For the vast majority of readers here, I expect virtual economies consume very little of your meatspace money, if any at all. But some folk place a huge real-money value on intangible virtual items… via Cheryl Morgan comes news of a guy who just spuffed US$330,000 on a virtual space station in the Entropia Universe MMO:
Entropia Universe is well known for its “real cash economy,” where $1 can buy you 10 PEDs (Project Entropia dollars) in the virtual world. The Crystal Palace is a huge virtual space station that orbits the Planet Calypso.
Well the auction just ended, and one “lucky” man (Buzz “Erik” Lightyear) has just won the Crystal Palace for 3,300,000 PED. If you haven’t figured it already, that translates to $330,000 USD.
[…] the purchase may be strategic — the owner stands to make money off the shops, transactions, and activities that occur on his virtual space station. And if online gaming and virtual currency continue their growth trends in 2010, the man could potentially make his money back.
As pointed out, a purchase of that size currently screams “rich guy with money to waste on having fun”(which I can’t bring myself to begrudge entirely), especially if you look at the video clips of the space station’s interior (which looks a lot like a custom level for the Doom engine, IMHO).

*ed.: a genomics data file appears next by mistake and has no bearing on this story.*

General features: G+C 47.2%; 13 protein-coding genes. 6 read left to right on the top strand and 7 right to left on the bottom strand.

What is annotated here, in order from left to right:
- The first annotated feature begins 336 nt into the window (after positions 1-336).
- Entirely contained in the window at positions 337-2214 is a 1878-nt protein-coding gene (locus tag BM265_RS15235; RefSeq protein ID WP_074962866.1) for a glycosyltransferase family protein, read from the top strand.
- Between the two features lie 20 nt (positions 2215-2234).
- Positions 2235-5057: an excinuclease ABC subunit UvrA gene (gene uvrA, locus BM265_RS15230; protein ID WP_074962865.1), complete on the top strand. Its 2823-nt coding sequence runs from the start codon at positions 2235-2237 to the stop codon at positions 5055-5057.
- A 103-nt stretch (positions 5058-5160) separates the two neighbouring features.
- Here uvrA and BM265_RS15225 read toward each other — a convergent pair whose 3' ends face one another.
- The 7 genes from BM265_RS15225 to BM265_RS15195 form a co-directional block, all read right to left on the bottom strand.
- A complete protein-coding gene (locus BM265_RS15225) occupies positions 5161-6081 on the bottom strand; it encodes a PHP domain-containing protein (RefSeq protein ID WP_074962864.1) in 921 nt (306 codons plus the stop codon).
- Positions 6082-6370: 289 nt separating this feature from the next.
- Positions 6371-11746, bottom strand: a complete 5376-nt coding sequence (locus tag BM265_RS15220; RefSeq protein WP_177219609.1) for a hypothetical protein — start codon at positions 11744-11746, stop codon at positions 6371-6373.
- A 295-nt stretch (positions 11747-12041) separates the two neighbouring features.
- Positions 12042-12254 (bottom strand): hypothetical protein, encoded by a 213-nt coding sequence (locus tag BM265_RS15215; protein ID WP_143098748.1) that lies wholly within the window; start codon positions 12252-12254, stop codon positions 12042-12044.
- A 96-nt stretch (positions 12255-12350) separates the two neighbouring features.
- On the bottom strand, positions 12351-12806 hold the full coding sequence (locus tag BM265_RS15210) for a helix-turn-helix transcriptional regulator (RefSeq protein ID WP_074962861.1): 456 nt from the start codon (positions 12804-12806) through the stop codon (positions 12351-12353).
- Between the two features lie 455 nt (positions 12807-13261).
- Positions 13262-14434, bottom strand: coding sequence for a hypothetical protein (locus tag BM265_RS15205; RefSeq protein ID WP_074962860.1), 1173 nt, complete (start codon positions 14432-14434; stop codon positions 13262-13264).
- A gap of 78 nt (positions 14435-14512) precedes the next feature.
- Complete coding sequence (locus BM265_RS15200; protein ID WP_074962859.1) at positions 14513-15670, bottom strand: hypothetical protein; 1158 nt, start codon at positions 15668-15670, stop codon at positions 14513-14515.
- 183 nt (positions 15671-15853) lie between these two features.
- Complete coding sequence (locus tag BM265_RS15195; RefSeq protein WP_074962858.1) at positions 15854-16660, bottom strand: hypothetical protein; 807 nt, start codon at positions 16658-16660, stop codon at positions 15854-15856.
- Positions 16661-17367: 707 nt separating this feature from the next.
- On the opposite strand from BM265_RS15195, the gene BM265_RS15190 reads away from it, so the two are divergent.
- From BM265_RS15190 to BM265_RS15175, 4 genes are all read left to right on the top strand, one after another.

But virtual economies and entirely intangible businesses haven’t gone away, despite the headlines dying off periodically… I fully expect we’ll see more of this in the year to come.
2 thoughts on “US$330,000 for a virtual space station?”
Seems to me that if the purpose was investment, he would instead buy stock in the real-world company that owns the rights to the software, game, and/or website involved. But then, I guess I’m just old-fashioned.
Real estate (even virtual, I believe) can appreciate much more quickly than stock prices. Furthermore, 330k is peanuts for a high-risk, high-payout property investment.
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